It was this issue that was put under the microscope in the London tribunal case, which scathingly ruled that “the supposed driver/passenger contract is a pure fiction which bears no relation to the real dealings and relationships between the parties … It is not real to regard Uber as working ‘for’ the drivers … the only sensible interpretation is that the relationship is the other way around.”
It’s a question that could have a very serious impact on Uber’s bottom line. The transportation would immediately be on the hook for additional costs like driver benefits and sick pay. And if drivers were found to be employees (rather than just workers, in what would be a separate ruling), it could face a tax bill of more than £150 million in the UK every year.
The Uber test case was supported by GMB, the union, and Jack Dromey strongly supports it. “We cannot go on with the myth, as determined by the employment tribunal, that these are 30,000 businesses who just happened to come together,” he said. “This is a business model on the part of Uber which makes a great deal of money, but robs those who work for it of its security.”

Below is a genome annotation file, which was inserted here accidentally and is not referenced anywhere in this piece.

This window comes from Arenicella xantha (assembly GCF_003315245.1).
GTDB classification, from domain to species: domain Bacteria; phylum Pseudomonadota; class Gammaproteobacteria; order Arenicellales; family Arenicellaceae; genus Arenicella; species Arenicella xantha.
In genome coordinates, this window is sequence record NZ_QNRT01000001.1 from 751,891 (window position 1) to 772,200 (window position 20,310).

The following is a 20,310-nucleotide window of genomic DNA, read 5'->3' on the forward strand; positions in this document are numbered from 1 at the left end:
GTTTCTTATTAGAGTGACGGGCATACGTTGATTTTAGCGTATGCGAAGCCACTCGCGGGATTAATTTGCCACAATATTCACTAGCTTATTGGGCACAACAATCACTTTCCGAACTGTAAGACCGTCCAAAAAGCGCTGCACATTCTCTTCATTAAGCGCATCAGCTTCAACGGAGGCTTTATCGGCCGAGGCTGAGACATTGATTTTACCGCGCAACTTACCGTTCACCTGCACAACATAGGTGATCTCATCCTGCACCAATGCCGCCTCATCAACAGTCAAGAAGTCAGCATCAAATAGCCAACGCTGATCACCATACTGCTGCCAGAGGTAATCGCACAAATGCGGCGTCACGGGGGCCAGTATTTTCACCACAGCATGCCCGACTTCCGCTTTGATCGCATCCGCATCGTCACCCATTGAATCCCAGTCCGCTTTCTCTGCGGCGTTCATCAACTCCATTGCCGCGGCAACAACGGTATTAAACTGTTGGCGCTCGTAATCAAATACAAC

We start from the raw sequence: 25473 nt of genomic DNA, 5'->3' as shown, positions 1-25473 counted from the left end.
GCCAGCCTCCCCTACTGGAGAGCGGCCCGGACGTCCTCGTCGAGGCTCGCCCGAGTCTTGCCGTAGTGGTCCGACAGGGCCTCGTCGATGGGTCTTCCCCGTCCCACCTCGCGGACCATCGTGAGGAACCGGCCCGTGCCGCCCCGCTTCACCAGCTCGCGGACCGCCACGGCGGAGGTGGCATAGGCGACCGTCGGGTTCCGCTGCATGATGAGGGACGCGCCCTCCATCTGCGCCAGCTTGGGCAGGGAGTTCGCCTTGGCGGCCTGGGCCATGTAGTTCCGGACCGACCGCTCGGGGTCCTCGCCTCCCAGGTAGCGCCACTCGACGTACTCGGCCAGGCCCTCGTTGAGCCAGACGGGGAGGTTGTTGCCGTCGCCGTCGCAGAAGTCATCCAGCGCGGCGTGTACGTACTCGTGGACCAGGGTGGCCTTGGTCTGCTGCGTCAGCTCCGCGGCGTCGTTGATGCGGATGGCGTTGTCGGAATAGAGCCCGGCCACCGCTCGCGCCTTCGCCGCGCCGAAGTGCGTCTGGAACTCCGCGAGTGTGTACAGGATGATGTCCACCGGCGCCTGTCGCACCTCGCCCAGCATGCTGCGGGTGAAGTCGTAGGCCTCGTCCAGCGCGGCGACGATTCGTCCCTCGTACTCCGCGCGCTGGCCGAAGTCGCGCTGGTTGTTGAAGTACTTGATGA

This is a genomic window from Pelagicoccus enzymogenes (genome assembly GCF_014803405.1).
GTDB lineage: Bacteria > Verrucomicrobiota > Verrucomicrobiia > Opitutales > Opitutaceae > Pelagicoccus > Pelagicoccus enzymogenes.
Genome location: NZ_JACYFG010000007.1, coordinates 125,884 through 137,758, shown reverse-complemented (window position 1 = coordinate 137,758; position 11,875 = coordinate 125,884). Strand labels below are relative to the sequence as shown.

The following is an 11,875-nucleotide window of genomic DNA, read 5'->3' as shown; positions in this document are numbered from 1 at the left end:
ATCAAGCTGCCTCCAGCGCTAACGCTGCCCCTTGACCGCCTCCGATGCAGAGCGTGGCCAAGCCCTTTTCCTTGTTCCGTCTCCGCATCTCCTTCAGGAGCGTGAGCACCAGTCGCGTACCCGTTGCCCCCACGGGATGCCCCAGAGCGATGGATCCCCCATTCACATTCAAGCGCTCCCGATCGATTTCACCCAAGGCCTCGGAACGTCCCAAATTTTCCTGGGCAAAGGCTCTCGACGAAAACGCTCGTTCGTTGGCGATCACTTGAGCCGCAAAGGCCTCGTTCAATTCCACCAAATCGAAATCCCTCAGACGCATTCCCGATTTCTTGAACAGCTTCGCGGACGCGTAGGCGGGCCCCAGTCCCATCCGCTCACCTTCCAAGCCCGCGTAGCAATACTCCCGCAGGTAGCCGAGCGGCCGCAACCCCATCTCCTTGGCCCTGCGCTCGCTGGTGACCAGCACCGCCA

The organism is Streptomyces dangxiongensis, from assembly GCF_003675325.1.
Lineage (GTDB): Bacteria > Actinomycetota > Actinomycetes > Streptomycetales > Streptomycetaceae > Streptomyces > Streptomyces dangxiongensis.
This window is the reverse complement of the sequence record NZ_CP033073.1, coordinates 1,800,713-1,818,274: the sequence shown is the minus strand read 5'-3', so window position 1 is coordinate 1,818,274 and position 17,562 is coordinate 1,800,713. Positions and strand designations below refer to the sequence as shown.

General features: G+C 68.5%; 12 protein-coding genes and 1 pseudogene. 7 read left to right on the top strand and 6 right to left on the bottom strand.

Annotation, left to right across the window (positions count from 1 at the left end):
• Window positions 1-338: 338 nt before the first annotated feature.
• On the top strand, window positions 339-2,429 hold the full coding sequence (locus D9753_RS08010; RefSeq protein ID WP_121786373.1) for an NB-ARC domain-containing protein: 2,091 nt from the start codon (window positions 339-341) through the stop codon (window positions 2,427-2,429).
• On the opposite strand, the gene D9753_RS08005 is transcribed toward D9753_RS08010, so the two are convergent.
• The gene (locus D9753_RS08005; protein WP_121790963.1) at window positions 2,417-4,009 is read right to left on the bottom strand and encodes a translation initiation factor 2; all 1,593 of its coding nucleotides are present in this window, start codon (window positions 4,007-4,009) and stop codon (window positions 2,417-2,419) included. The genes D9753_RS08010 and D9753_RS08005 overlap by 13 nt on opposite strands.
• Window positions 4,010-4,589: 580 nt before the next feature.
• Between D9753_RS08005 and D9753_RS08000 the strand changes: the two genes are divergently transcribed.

Uber declined to comment for this story, but in a statement after the tribunal ruling, UK general manager Jo Bertram said: “Tens of thousands of people in London drive with Uber precisely because they want to be self-employed and their own boss. The overwhelming majority of drivers who use the Uber app want to keep the freedom and flexibility of being able to drive when and where they want. While the decision of this preliminary hearing only affects two people we will be appealing it.”
Uber is provoking debate on both sides of the aisle in Parliament
It’s little surprise that Dromey feels this way. The 68-year-old MP is a staunch trade unionist, serving as the deputy secretary of the Transport and General Workers Union before he was elected as a Labour MP for Birmingham Erdington in 2010.
He’s also the husband of Harriet Harman, MP and former deputy leader of the Labour Party. The pair met while protesting on a picket line in 1977.
But the Uber issue is provoking fierce debate on both sides of the aisle in Parliament.
For starters, the Labour Party isn’t a united front on this. Back in February 2016, Ian Austin MP wrote an op-ed for the New Statesman arguing that “Instead of moaning about Uber, Labour should embrace its potential.”